Begin by filling your compost bin with soil from the garden that is aerated well and contains natural decomposers like earthworms. Gradually add green leaves and other green matter into the compost. After adding the green layer, follow it with the brown matter. In this manner, continue alternating between the layers.


Step 5Wet the compost from time to time


When the compost looks dry it indicates that the brown matter is more than the green matter. Watering the compost will help keep the compost moist and healthy. You can also add more green materials if you think it is necessary.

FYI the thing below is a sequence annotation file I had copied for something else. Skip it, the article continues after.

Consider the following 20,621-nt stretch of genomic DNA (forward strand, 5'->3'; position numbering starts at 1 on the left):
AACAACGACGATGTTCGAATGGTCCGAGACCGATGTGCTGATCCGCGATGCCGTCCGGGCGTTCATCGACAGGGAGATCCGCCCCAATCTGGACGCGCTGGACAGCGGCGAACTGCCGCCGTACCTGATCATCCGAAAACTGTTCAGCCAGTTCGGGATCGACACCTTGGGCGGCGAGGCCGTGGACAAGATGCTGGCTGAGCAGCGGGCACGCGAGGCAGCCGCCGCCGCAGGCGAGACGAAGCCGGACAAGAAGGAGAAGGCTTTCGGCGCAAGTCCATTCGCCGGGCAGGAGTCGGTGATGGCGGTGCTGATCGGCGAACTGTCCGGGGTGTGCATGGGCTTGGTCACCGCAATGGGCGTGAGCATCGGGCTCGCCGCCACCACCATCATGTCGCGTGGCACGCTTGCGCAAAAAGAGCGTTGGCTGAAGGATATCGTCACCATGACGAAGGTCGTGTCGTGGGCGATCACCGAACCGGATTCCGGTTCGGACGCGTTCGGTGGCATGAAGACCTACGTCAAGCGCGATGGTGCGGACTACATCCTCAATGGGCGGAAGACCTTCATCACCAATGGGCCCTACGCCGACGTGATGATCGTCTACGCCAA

Step 6Rotate the compost once a week


Mixing and alternating layers helps combine the compost evenly and maintains moisture and conserves heat.


Step 7Make use of the compost


Tada! Your compost bin is a success and just what is needed for your garden to thrive. Use a shovel to scoop out the compost and add it to your flower pots and beds.



What precautions to take while composting?


  • Be sure to wash your hands thoroughly after handling waste
  • Wear a mask while attending to your compost during dry weather
  • Do not add meat, bones or dairy products as they attract rodents
  • Make sure that the plant matter is not diseased
  • Do not use pet feces to compost your pile




Benefits of composting –


Reduces waste at home: 30% of what we throw away can be composted, thereby reducing the amount of waste drastically. Composting at home reduces the waste being piled up in landfills and instead turns it into nutrient rich fertilizer for our gardens.